My dog Boojum and I were on our way home from a long trip to Baja.  On this particular journey back to the states I had been extra thristy and drank a little more water than I usually do when heading back towards the border.  The thing about drinking any liquid before crossing the border is the possibility of getting stuck in a long line with no way to take a leak.  So I always make sure my bladder tank is emptied before I get to close to the border.

This particular time, nature was calling me at a long stretch of road that had a slight downhill grade to it.  Nothing steep, just a nice gentle slope.  So I pulled over to the side of the road, stopped the engine and slid the gearshift into gear so it would keep the truck from moving because I have no emergency brake.  I left Boojum in the truck with the door open and told him to stay which he always did unless I said he could follow me.  So as I was venturing out to find a bush I got a really funny feeling that something wasn't right.  Whatever the feeling was, it made me turn around and look back at Big Red.  I was about 75 feet from Big Red and as I turned I couldn't believe what I was seeing.  It was as if everything was in slow motion for just a few seconds as I saw what was happening.

The only thing I could think of was to start running as fast as I could and hope that I could catch up to Big Red and Boojum before they went over the edge and into the ditch on the side of the road.  Apparently Boojum must have bumped the floor shift out of gear!  So it was Big Red rolling and Boojum, who was standing at the door looking at me with this bewildered look on his face while I was sprinting for the truck.  It was the fastest I had reacted on anything in a long time.  I ran as fast as I could and dove past Boojum and into the truck as it was quickly gaining speed and jumped in the drivers seat, slammed on the brakes and stuck it in gear, just in time too, for Big Red was headed for the ditch.

So I still needed the pit stop but this time I put Boojum on a leash and we both went out to the bush!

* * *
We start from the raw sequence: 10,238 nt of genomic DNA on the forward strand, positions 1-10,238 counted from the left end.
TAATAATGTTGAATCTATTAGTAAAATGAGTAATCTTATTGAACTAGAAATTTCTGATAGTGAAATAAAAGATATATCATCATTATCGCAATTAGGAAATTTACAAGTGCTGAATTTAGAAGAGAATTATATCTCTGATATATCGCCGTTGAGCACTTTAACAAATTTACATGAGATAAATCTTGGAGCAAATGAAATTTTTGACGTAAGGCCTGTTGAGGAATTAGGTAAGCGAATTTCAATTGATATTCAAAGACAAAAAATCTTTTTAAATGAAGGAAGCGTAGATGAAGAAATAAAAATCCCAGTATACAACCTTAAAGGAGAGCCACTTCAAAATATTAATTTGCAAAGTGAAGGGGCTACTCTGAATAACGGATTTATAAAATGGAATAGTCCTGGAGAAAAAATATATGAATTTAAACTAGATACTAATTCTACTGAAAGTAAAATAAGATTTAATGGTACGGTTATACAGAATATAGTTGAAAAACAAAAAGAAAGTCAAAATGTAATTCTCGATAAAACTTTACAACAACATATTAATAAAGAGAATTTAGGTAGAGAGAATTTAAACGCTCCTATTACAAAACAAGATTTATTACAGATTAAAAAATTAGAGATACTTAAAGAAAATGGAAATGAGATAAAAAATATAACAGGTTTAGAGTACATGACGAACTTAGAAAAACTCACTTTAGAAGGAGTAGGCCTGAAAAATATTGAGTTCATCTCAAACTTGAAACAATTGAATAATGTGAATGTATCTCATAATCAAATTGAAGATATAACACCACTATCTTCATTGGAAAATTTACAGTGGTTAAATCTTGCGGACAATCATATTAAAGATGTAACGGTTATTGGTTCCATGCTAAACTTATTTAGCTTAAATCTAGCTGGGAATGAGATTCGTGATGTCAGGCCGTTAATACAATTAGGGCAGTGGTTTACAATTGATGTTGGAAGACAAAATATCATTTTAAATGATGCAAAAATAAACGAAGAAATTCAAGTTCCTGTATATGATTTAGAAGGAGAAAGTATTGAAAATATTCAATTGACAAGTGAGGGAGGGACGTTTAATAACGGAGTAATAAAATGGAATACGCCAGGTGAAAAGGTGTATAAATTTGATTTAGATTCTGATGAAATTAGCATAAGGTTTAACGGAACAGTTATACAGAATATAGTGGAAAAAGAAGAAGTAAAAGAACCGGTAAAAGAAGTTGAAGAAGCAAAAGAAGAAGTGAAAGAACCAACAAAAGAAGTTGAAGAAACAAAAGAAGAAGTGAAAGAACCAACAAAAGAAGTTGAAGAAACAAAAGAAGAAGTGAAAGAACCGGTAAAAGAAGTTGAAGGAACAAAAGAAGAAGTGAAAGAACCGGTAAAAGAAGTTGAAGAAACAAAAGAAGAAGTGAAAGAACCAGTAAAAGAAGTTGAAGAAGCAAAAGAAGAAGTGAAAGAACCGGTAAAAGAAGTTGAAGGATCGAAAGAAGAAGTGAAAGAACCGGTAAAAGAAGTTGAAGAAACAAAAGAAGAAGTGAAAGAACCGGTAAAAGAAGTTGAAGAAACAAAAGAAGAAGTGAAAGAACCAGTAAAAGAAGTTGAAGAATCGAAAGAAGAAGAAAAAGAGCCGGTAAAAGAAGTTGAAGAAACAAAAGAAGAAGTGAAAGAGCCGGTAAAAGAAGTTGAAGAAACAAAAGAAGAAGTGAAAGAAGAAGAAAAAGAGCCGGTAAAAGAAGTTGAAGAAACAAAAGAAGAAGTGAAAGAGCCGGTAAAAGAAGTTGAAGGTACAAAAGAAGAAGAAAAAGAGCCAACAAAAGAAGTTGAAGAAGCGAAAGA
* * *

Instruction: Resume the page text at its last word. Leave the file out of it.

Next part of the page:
A “Tail” From The Boojum Chronicles - 1999

Boojum had been seen on may occasions, frequenting the campgrounds below.  Sheepishly standing on the perimeter looking in at those poor unsuspecting campers with their fresh warm plates of food.  Boojum had the ability to melt a person at eye contact, even the strongest of the unwilling campers, and have them invite him in for a tasty handout.  Boojum was by far one of the best con artists in his line of mooching a good handout.  Once he has thoroughly drained his new victims of every possible scrap of food, he hangs around for a few pets then quietly slips away and onto the next campsite.

I usually found out the next day that he had been generously fed chicken breasts, fine steaks, beans, spaghetti, pork chops, and deserts of various sorts.  Then I heard that the campers began to expect him at a certain time which Boojum was very familiar with (Dinner Time) and they had prepared something especially for him.  Now that’s a profession if there ever was one!

 As I look back now on various occasions when Boojums dinner, that I made for him was a little late, I thought I noticed a little impatience in him, especially when he would bang on the doorstep with his paw!  Here all the time I thought it was just because of hunger and he was reminding me to feed him.  No, that was not it at all!  Boojum was really trying to tell me;  Hurry up Pop’s, if you don’t hurry and feed me, I’ll have to stick around here and act like the loyal puppy and I’ll miss my dinner handouts down below.  So will you feed me so I can get going!

After finding out what had been going on all this time, I came to realize that Boojum was eating better than I was.  He was having all the fun hanging around all the different camps and campfires and listening to all the different jokes and stories till late at night.

One night, the one where he had been stuffed with all the goodies, he didn’t come home till very late, and I can just imagine him so plugged that he couldn’t make it all the way home without stopping on some soft patch along side of the road and having a short late night siesta before finishing his journey back home under the twinkling pf the starlit night.

So I think next year I will come to Baja prepared for those unsuspecting campers, and with my white Boojum fur coat I will make my way down to those generous and giving campers and be the happy recipient of Boojums masterful artwork.  Ah!  Just think how wonderful to waddle home with a full belly underneath a Baja starlit night.  Sorry Boojum, tuna fish and dog food for you tonight, I’ll untie you in the morning.